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Practice-based research forum

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The forum for practice-based postgraduate research aims to explore the nature of a practice-based PhD and to ask questions about expectations and innovations in the fast-growing area of postgraduate study.

The Practice Research Forum aims to explore the nature of a practice research in PhD and to ask questions about expectations and innovations in the fast-growing area of postgraduate study.  

The forum is co-convened by:

Professor John Drever (Deputy Dean of the Graduate School)  

j.drever (@gold.ac.uk)                                                                                                                                       

 

Forum archive

Autumn Term 2016

Wednesday, 9 November, PSH 302 Seminar room, 12.00-2.00pm

The first session will be on ethics, and you will hear from students who are critically and creatively exploring ethical issues in their practice research.  There will also be time to openly discuss issues arising from your own work. 

Wednesday, 7 December, PSH 302 Seminar room, 12.00-2.00pm

 

Summer Term 2016

Wed 11th May, 12-2pm, Hatcham House

Session 1: Nina Wakeford, on Voluptuous validity, and other challenges to 'rigour' in practice research.
In this session we will discuss Patti Lather's article 'Fertile Obsession: Validity After Poststructuralism' (available here - to be read in advance by participants) as a way in which to address how practice research might tackle the question of the legitimacy of its outputs. Instead of rejecting a discourse of validity, Lather provokes us to reformulate it using idea of excess, empowerment and reflexivity. 

June, 8th, 12-2pm, Hatcham House
Session 2: Britt Hatzius, on exhibition/ installation.
Britt Hatzius (independent visual artist / researcher, Studio INCITE) on possibilities of presenting, exhibiting, installing practice-based work produced within research projects.

Configurations of Practice-Based Research: an open forum for discussion and debate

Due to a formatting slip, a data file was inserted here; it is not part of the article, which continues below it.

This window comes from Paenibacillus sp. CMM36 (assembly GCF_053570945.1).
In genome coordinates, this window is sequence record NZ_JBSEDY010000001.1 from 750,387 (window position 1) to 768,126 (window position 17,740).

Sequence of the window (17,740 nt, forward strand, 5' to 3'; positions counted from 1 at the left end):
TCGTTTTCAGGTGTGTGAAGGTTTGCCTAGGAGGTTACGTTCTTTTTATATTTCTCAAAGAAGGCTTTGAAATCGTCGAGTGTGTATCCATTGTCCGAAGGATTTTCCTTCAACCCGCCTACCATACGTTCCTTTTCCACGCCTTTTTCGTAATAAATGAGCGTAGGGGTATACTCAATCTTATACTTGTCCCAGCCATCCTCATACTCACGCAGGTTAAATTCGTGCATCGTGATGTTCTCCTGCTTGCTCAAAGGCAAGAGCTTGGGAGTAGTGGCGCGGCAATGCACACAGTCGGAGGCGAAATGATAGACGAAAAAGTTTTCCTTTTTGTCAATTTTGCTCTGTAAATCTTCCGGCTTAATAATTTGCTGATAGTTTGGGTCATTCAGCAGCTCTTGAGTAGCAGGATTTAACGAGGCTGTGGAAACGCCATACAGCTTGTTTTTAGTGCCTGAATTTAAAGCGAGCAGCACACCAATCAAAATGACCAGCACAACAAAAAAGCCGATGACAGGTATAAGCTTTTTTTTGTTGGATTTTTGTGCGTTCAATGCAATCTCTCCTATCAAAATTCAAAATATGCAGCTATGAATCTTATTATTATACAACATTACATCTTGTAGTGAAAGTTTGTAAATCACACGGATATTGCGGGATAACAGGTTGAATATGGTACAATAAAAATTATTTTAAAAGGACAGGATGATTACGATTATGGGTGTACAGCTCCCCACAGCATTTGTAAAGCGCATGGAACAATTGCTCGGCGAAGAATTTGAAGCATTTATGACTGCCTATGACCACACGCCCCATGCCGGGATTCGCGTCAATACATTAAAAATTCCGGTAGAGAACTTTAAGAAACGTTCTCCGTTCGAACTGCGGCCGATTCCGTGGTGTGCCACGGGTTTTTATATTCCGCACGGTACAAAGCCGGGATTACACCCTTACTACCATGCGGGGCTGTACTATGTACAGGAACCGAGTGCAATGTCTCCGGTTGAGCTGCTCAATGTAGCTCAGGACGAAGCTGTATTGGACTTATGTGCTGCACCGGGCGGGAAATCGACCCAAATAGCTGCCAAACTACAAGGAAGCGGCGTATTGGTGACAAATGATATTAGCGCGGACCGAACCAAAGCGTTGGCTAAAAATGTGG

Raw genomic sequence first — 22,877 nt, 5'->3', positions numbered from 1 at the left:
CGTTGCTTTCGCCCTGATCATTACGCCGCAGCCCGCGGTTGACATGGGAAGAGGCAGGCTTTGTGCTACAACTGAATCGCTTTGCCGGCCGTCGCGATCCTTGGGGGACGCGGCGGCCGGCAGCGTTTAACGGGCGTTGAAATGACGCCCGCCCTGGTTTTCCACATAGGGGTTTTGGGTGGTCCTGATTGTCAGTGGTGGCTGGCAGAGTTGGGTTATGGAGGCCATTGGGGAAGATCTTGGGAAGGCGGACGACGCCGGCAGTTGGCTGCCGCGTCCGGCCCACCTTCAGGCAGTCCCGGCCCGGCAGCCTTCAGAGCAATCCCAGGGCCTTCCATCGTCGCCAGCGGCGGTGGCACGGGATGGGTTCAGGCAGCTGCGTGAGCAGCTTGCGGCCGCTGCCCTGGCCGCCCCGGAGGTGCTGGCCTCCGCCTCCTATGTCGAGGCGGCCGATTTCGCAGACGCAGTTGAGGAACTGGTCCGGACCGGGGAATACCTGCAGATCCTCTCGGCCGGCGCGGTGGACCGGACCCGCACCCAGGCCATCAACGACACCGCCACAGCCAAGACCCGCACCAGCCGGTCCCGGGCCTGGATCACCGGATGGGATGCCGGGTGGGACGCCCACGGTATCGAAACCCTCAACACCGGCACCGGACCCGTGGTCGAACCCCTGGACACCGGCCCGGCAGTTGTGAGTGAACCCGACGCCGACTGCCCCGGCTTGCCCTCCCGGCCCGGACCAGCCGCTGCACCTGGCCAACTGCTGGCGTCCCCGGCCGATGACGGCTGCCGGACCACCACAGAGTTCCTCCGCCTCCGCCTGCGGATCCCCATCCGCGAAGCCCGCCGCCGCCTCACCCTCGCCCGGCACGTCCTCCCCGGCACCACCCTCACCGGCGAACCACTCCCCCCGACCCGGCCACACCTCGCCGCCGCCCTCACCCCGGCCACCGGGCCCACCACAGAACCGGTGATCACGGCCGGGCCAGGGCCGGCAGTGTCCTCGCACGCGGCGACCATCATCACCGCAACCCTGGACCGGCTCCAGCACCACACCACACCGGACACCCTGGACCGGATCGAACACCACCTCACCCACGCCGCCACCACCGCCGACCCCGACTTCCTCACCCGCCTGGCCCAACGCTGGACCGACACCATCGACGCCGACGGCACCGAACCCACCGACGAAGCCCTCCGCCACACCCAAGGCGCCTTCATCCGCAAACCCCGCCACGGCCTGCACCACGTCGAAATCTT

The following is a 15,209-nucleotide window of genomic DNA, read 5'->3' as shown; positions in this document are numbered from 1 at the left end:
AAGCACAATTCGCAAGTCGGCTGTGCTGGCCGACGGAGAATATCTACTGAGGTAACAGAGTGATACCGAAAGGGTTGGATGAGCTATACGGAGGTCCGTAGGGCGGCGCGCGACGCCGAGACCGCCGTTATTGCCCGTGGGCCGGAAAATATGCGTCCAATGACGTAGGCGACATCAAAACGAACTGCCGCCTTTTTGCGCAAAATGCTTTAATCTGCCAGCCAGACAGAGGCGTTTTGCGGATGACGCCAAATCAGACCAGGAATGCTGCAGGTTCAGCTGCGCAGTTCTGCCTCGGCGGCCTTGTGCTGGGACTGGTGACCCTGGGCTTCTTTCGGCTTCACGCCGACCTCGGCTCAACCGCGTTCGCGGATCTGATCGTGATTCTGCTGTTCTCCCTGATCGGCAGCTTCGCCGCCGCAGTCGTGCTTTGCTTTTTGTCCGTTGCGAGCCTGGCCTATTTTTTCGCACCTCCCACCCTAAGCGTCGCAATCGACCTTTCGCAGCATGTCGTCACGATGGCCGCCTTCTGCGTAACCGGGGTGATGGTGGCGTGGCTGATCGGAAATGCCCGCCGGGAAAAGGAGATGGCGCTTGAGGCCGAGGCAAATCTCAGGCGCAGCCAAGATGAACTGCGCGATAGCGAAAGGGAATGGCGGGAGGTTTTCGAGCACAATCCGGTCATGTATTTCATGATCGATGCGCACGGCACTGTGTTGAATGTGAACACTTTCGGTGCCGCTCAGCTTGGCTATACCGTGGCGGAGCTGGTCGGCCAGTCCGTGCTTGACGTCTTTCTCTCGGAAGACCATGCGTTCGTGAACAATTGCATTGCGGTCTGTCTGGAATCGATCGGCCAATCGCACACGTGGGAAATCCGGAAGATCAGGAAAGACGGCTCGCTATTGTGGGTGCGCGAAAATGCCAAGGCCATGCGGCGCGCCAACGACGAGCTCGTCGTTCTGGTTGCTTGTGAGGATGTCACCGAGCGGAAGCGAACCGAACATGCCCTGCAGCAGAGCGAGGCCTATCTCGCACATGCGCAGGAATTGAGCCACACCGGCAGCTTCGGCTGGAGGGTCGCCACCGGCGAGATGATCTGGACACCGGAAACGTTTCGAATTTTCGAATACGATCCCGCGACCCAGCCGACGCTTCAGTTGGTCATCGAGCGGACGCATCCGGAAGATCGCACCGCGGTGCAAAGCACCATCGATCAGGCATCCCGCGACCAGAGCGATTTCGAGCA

Event time and date: Friday 30 January 2015 11-1pm

Location: Studio A (Barridale Building - Department of Art)

Are you still unsure how to configure your practice-based doctoral project?

Would you like to hear more about models from other disciplines?

This open forum provides a space for current practice-based and practice-led PhD students to discuss the value and challenges of research and practice in their doctoral work, and to raise other issues in relation to the models of practice-based study in/across their discipline/s.

The session follows on from the presentation in induction week, but students in any year of registration, and from any Department, are welcome.

In this forum Andrea Phillips (Art), Anna Hickey Moody (Art and Learning), Blake Morrison (English and Comparative Literature) - all staff from the Practice Based Forum - will begin the discussion by talking about practice-based PhDs in their departments and offer thoughts on useful models and methods.

There will also be an opportunity to hear from current practice-based PhD students and to continue the lively debate which started in September.

Contours

Centre for Creative Collaborations
16 Acton Street
London,
WC1X 9NG.

29 May 2014 - Free Evemt
6pm-8pm

Collaboration between Bare Conductive, Fabio Antinori and Alicja Pytlewska.

Screenprint, capacitive sensing, interactive tapestries, generative soundscape, custom code

Watch Contours — MAK Interactive Sound Tapestry

The artwork was commissioned by the MAK Museum of Applied Arts and Contemporary Art in Vienna, as part of ‘Scientific Skin’, the program co-curated by Sabine Seymour and Thomas Geisler, that features commissioned experiments relating to human based interactive experiences combining human body and the latest scientific discoveries.

The MAK invited the London based creative laboratory Bare Conductive to team up with Fabio L. Antinori and Alicja Pytlewska in order to develop a large-scale metaphor for the idea of breathing life into a textile skin.

For this reason we designed ‘Contours’ as an immersive experience where a series of tapestries responds to the presence of an interacting audience, by triggering soundscapes when they are touched.

This constantly modulated data-driven soundscape is composed in real time and it is reminiscent of a medical research environment; it serves as an acoustic feedback loop that alludes to the relationship between science and the body.

They include sound modulation algorithms that are mainly creating realtime granulation and pitch shifting of samples prerecorded from tools usually employed to measure human body such as CT and PET scans, EKG plus various oscillators.

The sound composition is generated in real time through a custom code software and it changes in relation to a constant feed of data relating to the weather of Vienna.

The abstract geometric decoration that connects the tapestries’ individual sensors to form giant ones is inspired by Wiener Werkstätte designs from the MAK Collection.